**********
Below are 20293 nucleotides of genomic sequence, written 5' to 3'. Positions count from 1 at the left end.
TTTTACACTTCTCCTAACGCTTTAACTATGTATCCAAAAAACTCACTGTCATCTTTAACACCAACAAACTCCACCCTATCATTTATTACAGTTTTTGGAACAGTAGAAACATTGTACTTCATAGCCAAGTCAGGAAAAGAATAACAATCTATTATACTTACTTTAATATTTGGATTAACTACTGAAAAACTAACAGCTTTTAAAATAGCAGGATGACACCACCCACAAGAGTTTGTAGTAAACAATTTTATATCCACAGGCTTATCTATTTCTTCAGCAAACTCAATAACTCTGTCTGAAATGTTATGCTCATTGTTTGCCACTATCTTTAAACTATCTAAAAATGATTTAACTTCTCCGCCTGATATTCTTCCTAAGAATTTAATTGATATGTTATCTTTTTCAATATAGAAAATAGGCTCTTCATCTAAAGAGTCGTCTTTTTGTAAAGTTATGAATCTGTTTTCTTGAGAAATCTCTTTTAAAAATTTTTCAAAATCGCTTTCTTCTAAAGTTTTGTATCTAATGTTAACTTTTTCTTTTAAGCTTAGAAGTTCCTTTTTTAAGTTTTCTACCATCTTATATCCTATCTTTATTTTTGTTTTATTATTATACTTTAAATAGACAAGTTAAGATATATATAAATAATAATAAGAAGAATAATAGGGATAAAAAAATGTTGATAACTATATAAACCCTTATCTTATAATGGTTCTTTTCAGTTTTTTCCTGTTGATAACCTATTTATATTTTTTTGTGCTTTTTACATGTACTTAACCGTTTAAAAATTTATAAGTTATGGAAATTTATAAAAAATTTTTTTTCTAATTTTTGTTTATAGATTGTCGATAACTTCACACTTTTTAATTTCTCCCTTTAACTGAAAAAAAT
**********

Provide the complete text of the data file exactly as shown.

Below are 20293 nucleotides of genomic sequence, written 5' to 3'. Positions count from 1 at the left end.
TTTTACACTTCTCCTAACGCTTTAACTATGTATCCAAAAAACTCACTGTCATCTTTAACACCAACAAACTCCACCCTATCATTTATTACAGTTTTTGGAACAGTAGAAACATTGTACTTCATAGCCAAGTCAGGAAAAGAATAACAATCTATTATACTTACTTTAATATTTGGATTAACTACTGAAAAACTAACAGCTTTTAAAATAGCAGGATGACACCACCCACAAGAGTTTGTAGTAAACAATTTTATATCCACAGGCTTATCTATTTCTTCAGCAAACTCAATAACTCTGTCTGAAATGTTATGCTCATTGTTTGCCACTATCTTTAAACTATCTAAAAATGATTTAACTTCTCCGCCTGATATTCTTCCTAAGAATTTAATTGATATGTTATCTTTTTCAATATAGAAAATAGGCTCTTCATCTAAAGAGTCGTCTTTTTGTAAAGTTATGAATCTGTTTTCTTGAGAAATCTCTTTTAAAAATTTTTCAAAATCGCTTTCTTCTAAAGTTTTGTATCTAATGTTAACTTTTTCTTTTAAGCTTAGAAGTTCCTTTTTTAAGTTTTCTACCATCTTATATCCTATCTTTATTTTTGTTTTATTATTATACTTTAAATAGACAAGTTAAGATATATATAAATAATAATAAGAAGAATAATAGGGATAAAAAAATGTTGATAACTATATAAACCCTTATCTTATAATGGTTCTTTTCAGTTTTTTCCTGTTGATAACCTATTTATATTTTTTTGTGCTTTTTACATGTACTTAACCGTTTAAAAATTTATAAGTTATGGAAATTTATAAAAAATTTTTTTTCTAATTTTTGTTTATAGATTGTCGATAACTTCACACTTTTTAATTTCTCCCTTTAACTGAAAAAAAT